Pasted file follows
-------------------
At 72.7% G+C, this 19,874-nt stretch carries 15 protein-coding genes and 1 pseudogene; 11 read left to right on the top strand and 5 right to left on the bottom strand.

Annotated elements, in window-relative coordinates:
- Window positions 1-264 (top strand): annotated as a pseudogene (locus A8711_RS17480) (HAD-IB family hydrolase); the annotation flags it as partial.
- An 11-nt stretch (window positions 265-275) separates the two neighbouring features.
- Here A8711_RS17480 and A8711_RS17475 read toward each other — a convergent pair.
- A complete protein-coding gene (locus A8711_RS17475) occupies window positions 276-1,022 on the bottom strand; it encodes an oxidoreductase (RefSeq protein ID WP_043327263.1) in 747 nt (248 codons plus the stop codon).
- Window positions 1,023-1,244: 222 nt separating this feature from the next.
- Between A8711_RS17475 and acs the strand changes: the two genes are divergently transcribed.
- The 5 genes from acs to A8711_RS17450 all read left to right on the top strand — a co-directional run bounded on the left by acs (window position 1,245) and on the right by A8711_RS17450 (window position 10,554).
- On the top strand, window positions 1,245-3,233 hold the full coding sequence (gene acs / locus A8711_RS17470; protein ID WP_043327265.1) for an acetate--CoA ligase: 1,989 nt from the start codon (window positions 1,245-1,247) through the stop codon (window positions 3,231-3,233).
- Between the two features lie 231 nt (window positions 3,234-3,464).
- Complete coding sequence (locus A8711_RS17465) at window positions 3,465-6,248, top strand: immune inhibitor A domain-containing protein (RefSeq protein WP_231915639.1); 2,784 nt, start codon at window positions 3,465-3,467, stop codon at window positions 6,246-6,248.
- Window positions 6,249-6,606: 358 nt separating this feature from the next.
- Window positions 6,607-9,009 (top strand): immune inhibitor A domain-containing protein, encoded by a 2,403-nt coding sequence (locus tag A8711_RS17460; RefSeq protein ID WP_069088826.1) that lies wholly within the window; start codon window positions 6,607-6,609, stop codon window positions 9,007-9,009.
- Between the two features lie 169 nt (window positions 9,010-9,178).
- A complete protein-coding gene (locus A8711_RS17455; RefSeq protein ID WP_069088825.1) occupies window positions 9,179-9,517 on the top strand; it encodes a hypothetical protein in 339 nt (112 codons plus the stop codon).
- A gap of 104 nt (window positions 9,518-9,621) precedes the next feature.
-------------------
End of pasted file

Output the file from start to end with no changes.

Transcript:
At 72.7% G+C, this 19,874-nt stretch carries 15 protein-coding genes and 1 pseudogene; 11 read left to right on the top strand and 5 right to left on the bottom strand.

Annotated elements, in window-relative coordinates:
- Window positions 1-264 (top strand): annotated as a pseudogene (locus A8711_RS17480) (HAD-IB family hydrolase); the annotation flags it as partial.
- An 11-nt stretch (window positions 265-275) separates the two neighbouring features.
- Here A8711_RS17480 and A8711_RS17475 read toward each other — a convergent pair.
- A complete protein-coding gene (locus A8711_RS17475) occupies window positions 276-1,022 on the bottom strand; it encodes an oxidoreductase (RefSeq protein ID WP_043327263.1) in 747 nt (248 codons plus the stop codon).
- Window positions 1,023-1,244: 222 nt separating this feature from the next.
- Between A8711_RS17475 and acs the strand changes: the two genes are divergently transcribed.
- The 5 genes from acs to A8711_RS17450 all read left to right on the top strand — a co-directional run bounded on the left by acs (window position 1,245) and on the right by A8711_RS17450 (window position 10,554).
- On the top strand, window positions 1,245-3,233 hold the full coding sequence (gene acs / locus A8711_RS17470; protein ID WP_043327265.1) for an acetate--CoA ligase: 1,989 nt from the start codon (window positions 1,245-1,247) through the stop codon (window positions 3,231-3,233).
- Between the two features lie 231 nt (window positions 3,234-3,464).
- Complete coding sequence (locus A8711_RS17465) at window positions 3,465-6,248, top strand: immune inhibitor A domain-containing protein (RefSeq protein WP_231915639.1); 2,784 nt, start codon at window positions 3,465-3,467, stop codon at window positions 6,246-6,248.
- Window positions 6,249-6,606: 358 nt separating this feature from the next.
- Window positions 6,607-9,009 (top strand): immune inhibitor A domain-containing protein, encoded by a 2,403-nt coding sequence (locus tag A8711_RS17460; RefSeq protein ID WP_069088826.1) that lies wholly within the window; start codon window positions 6,607-6,609, stop codon window positions 9,007-9,009.
- Between the two features lie 169 nt (window positions 9,010-9,178).
- A complete protein-coding gene (locus A8711_RS17455; RefSeq protein ID WP_069088825.1) occupies window positions 9,179-9,517 on the top strand; it encodes a hypothetical protein in 339 nt (112 codons plus the stop codon).
- A gap of 104 nt (window positions 9,518-9,621) precedes the next feature.